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Put more muscle into that structure

Amy Sprague
April 10, 2023

Adding soft actuation to rigid structures yields many key aerospace benefits, including strength, flexibility and efficiency.

Closeup of a robotic hand

A robotic hand combining rigid structures with soft actuators. Photo credit: Possessed Photography  on Unsplash.

A&A’s Illimited Lab looks like it’s been misplaced by the UW Biology Department. Vertebrae models of sea birds and snakes fill shelves and cover workbenches. PhD students Bart Boom and Thijs Masmeijer find their inspiration here for engineering strategies to produce stronger, more flexible and efficient structures for robotic systems. Specifically, they are looking at how bones and muscles work together to minimize the energy required for actuation.

Bones provide structure, strength, and protection, and muscles provide power through contraction and relaxation. With their combined efforts, muscle and bones together provide more stable, flexible, efficient movement.

“We started thinking about how to replicate a musculoskeletal system because vertebrates have strength, power and flexibility which is a great combination in engineering.”
— A&A PhD student Thijs Masmeijer

Together with Assistant Professor Ed Habtour, master’s student Spencer Flint and recent undergraduate Aidan Sleavin (A&A ‘22), Boom and Masmeijer 3D-printed an imitation of this great combo with plastic “bones” and soft polymer “muscles” resembling human or snake vertebrae.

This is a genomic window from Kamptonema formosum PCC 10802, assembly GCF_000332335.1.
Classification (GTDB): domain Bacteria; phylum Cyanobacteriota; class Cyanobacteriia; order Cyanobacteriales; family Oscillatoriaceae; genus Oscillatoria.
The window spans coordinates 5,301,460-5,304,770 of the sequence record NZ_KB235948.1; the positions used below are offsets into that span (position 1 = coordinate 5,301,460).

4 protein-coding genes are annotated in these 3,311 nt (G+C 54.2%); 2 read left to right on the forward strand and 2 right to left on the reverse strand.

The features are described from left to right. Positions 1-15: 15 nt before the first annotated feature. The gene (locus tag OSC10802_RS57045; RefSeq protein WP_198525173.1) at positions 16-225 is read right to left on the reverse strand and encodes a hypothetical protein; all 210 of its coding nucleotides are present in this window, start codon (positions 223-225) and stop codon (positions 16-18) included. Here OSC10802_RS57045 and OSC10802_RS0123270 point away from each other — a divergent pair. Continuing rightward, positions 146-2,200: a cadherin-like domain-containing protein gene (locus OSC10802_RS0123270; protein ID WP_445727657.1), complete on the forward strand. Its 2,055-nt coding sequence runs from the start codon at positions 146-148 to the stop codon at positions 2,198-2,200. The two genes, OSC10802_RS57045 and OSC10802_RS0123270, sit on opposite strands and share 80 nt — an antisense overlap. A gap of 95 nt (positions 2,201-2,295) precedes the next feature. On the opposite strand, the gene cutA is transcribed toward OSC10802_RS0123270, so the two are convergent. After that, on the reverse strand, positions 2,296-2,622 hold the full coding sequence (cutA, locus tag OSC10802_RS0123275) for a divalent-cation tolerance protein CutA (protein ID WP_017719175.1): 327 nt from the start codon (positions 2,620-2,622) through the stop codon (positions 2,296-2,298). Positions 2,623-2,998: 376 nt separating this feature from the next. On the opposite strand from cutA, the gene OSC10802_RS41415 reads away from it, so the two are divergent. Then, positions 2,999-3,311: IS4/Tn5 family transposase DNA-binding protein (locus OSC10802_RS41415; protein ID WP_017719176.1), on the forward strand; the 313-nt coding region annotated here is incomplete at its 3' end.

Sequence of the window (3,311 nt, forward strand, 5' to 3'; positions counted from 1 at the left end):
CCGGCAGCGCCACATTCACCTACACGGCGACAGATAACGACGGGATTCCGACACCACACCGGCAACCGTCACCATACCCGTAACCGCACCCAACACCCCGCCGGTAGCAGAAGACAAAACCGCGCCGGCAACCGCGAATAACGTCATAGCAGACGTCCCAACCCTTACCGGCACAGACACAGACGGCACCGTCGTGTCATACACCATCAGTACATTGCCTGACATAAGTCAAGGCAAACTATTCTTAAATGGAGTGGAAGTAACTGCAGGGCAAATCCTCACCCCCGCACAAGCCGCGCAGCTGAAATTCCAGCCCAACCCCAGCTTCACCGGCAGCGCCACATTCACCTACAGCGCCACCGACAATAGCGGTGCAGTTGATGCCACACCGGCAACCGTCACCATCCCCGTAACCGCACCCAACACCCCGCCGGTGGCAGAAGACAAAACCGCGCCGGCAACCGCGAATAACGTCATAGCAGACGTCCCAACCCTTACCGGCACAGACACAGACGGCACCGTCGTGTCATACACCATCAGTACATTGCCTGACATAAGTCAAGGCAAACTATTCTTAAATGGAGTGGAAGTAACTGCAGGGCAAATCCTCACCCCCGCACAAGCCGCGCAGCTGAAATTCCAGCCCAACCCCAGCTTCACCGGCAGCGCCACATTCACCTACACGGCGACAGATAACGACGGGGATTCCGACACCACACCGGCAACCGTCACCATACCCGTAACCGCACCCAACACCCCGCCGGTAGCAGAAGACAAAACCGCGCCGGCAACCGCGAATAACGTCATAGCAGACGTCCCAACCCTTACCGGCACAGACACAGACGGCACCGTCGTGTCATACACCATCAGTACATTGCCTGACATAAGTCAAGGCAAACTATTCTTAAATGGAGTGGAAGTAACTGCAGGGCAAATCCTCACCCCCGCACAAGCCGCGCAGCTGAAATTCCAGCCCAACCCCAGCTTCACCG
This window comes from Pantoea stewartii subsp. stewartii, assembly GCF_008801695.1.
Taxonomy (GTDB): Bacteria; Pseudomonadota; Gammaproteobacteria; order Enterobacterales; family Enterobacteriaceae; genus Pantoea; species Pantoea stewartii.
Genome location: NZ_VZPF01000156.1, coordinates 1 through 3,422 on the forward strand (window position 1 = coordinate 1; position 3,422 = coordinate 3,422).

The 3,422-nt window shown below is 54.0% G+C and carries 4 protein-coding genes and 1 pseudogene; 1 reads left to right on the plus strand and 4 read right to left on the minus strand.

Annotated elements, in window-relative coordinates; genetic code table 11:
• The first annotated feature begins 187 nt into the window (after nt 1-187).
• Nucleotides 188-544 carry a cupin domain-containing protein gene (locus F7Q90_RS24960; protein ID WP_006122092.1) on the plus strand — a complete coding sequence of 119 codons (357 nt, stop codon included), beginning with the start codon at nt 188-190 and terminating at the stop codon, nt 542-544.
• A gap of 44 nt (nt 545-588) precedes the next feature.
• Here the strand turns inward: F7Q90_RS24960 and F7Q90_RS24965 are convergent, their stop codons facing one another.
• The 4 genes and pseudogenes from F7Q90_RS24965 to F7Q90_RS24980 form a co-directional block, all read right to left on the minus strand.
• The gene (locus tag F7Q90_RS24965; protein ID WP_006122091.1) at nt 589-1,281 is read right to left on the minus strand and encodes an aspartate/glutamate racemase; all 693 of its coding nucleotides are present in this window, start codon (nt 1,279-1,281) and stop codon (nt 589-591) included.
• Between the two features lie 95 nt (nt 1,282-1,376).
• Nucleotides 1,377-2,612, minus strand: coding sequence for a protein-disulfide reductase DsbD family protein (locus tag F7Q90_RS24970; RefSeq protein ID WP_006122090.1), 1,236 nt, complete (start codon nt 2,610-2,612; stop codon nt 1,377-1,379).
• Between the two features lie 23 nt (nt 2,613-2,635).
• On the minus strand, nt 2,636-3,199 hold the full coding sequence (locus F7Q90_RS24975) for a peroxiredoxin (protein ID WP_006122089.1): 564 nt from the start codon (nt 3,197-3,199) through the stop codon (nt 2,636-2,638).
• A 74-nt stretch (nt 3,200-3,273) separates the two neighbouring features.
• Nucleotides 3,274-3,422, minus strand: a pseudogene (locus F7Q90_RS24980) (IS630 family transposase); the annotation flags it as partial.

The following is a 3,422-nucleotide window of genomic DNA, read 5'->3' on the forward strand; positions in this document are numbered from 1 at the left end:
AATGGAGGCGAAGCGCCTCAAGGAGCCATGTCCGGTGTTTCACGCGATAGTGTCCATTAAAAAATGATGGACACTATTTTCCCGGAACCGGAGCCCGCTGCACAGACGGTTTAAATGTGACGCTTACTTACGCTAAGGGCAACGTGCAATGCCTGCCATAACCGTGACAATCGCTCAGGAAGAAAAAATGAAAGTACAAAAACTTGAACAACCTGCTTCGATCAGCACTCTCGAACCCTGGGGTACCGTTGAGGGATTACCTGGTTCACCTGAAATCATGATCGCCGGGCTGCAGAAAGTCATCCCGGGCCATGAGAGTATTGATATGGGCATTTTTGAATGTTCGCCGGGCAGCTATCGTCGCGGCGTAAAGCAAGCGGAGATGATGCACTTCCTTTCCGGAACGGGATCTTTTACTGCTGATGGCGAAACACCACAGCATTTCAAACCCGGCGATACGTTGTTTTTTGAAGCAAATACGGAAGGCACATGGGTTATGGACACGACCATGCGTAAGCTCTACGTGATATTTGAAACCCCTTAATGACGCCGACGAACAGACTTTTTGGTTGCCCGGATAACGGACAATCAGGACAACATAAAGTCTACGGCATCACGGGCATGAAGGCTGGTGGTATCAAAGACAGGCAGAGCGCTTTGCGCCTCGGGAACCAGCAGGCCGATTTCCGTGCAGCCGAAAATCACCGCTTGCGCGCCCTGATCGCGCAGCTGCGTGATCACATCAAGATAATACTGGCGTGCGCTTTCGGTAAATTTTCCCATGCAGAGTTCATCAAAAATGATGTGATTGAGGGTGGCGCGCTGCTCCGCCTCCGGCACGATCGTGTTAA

A snake’s musculoskeletal system

A snake’s musculoskeletal system gives inspiration to structures incorporating soft actuators.

Why snakes?

Snakes are of particular interest because of their unique and advantageous biology. Habtour says, “Snakes are extremely flexible with a high range of motion. They are also very powerful for their size. They are remarkably fast, especially considering they don’t have legs. And they use their skeletons and musculature as they undulate to store and release energy with extremely high efficiency.”

Ed Habtour at a lab

Assistant Professor Ed Habtour with a model simulating muscle and bone characteristics of a sea bird’s neck. Photo credit: Kenn Curry.

It is the undulation, in alternating segments of energy storage and release, that provides a biological model for a series of multi-point soft actuators. To test the increased efficiency of this kind of soft actuation, the researchers activated their prototype of opposing soft actuators and measured the amount of force required to activate it and how efficiently it returned to its original position. They reported their findings with recent University of Groningen master’s graduate Pieter Wiersinga, in a recent paper published in Micromachines.

The testing showed that adding a system of opposing soft actuators increases the flexibility and the range of motion and acts as a distributive actuator - one force activates the entire soft polymer chain.